ST. Ives

Page 21

That is Swanston Cottage, where my brother and I are living with my aunt. If it gives you pleasure to see it, I am glad. We, too, can see the castle from a corner in the garden, and we go there in the morning often--do we not, Ronald?--and we think of you, M. de Saint-Yves; but I am afraid it does not altogether make us glad.'

'Mademoiselle!' said I, and indeed my voice was scarce under command, 'if you knew how your generous words--how even the sight of you--relieved the horrors of this place, I believe, I hope, I know, you would be glad. I will come here daily and look at that dear chimney and these green hills, and bless you from the heart, and dedicate to you the prayers of this poor sinner. Ah! I do not say they can avail!'

'Who can say that, M. de Saint-Yves?' she said softly. 'But I think it is time we should be going.'

'High time,' said Ronald, whom (to say the truth) I had a little forgotten.

On the way back, as I was laying myself out to recover lost ground with the youth, and to obliterate, if possible, the memory of my last and somewhat too fervent speech, who should come past us but the major? I had to stand aside and salute as he went by, but his eyes appeared entirely occupied with Flora.

'Who is that man?' she asked.

'He is a friend of mine,' said I. 'I give him lessons in French, and he has been very kind to me.'

'He stared,' she said,--'I do not say, rudely; but why should he stare?'

'If you do not wish to be stared at, mademoiselle, suffer me to recommend a veil,' said I.

She looked at me with what seemed anger. 'I tell you the man stared,' she said.

And Ronald added. 'Oh, I don't think he meant any harm. I suppose he was just surprised to see us walking about with a pr--with M. Saint-Yves.'

But the next morning, when I went to Chevenix's rooms, and after I had dutifully corrected his exercise--'I compliment you on your taste,' said he to me.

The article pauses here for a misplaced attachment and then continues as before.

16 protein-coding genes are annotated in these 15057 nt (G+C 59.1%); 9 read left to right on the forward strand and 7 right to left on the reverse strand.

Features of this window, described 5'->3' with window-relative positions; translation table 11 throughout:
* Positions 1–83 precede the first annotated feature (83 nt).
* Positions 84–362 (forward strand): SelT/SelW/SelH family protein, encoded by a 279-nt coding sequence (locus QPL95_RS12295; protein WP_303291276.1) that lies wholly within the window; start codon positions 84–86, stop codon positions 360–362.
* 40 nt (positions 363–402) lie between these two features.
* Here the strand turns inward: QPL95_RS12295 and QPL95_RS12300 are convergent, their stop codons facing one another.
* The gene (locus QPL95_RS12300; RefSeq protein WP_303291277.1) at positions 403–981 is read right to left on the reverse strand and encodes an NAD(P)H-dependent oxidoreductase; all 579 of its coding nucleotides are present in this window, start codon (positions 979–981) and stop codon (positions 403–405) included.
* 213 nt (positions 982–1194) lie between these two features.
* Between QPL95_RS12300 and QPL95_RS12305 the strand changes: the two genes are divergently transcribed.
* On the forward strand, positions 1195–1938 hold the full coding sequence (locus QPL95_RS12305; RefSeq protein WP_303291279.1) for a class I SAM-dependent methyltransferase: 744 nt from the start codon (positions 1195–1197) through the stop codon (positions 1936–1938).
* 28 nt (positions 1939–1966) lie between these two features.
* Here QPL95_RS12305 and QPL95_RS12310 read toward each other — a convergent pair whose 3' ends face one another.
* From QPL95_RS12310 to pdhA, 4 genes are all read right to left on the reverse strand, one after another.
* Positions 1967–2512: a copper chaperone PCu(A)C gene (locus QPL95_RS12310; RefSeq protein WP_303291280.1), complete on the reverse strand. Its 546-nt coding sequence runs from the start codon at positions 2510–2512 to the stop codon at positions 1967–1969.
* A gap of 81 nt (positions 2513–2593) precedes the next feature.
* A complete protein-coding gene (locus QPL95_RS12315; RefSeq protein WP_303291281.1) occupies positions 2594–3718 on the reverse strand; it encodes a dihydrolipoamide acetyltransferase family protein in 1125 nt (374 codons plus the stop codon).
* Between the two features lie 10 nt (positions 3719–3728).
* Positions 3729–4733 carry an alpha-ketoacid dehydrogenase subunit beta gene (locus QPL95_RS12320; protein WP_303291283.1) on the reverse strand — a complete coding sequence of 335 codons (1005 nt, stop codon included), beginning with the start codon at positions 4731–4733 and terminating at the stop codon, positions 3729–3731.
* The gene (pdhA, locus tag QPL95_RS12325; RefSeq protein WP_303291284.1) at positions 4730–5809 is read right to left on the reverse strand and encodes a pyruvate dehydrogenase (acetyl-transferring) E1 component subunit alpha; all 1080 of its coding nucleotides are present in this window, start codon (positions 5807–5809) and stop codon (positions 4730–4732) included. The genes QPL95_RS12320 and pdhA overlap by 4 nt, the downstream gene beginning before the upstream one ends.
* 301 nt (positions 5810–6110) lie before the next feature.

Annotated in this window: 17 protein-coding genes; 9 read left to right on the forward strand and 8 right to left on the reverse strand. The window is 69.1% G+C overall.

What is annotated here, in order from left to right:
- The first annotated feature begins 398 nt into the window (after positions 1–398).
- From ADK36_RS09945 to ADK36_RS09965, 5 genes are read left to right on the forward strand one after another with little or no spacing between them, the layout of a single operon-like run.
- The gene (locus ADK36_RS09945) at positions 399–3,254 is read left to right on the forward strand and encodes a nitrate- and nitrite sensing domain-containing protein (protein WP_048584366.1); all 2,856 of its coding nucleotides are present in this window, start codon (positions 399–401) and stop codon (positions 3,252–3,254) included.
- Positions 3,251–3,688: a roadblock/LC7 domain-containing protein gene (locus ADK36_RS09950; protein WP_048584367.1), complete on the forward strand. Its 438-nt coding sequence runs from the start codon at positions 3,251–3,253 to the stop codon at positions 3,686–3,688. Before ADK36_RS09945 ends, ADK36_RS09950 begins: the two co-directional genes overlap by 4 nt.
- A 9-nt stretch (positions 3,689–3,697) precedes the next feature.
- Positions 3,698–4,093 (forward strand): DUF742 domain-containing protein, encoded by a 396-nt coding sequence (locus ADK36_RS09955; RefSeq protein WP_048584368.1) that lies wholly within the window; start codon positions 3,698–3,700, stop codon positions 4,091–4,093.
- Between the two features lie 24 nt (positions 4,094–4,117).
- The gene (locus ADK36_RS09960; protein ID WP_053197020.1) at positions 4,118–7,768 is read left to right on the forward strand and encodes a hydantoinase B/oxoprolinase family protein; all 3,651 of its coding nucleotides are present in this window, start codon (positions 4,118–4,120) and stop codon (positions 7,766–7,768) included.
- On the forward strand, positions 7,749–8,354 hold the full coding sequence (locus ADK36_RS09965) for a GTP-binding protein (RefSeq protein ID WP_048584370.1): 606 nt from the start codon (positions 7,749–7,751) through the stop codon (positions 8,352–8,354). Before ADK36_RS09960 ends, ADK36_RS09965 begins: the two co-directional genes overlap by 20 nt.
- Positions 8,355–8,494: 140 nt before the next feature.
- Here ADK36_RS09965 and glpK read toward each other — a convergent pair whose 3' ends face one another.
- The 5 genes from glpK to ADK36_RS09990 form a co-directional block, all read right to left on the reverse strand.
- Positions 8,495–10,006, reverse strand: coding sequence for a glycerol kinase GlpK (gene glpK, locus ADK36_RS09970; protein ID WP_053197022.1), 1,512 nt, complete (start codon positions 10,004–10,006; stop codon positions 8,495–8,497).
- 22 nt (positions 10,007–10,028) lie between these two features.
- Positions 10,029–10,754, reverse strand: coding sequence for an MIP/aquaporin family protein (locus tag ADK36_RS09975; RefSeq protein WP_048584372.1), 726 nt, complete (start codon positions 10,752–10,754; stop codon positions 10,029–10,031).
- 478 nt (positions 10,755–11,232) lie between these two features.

'I beg your pardon?' said I.

'Oh no, I beg yours,' said he. 'You understand me perfectly, just as I do you.'

I murmured something about enigmas.

'Well, shall I give you the key to the enigma?' said he, leaning back. 'That was the young lady whom Goguelat insulted and whom you avenged. I do not blame you. She is a heavenly creature.'

'With all my heart, to the last of it!' said I. 'And to the first also, if it amuses you! You are become so very acute of late that I suppose you must have your own way.'

'What is her name?' he asked.

'Now, really!' said I. 'Do you think it likely she has told me?'

'I think it certain,' said he.

I could not restrain my laughter. 'Well, then, do you think it likely I would tell you?' I cried.

'Not a bit.' said he. 'But come, to our lesson!'


The time for our escape drew near, and the nearer it came the less we seemed to enjoy the prospect. There is but one side on which this castle can be left either with dignity or safety; but as there is the main gate and guard, and the chief street of the upper city, it is not to be thought of by escaping prisoners. In all other directions an abominable precipice surrounds it, down the face of which (if anywhere at all) we must regain our liberty. By our concurrent labours in many a dark night, working with the most anxious precautions against noise, we had made out to pierce below the curtain about the south-west corner, in a place they call the Devil's Elbow. I have never met that celebrity; nor (if the rest of him at all comes up to what they called his elbow) have I the least desire of his acquaintance. From the heel of the masonry, the rascally, breakneck precipice descended sheer among waste lands, scattered suburbs of the city, and houses in the building. I had never the heart to look for any length of time--the thought that I must make the descent in person some dark night robbing me of breath; and, indeed, on anybody not a seaman or a steeple-jack, the mere sight of the Devil's Elbow wrought like an emetic.

I don't know where the rope was got, and doubt if I much cared.

Robert Louis Stevenson
Classic Literature Library

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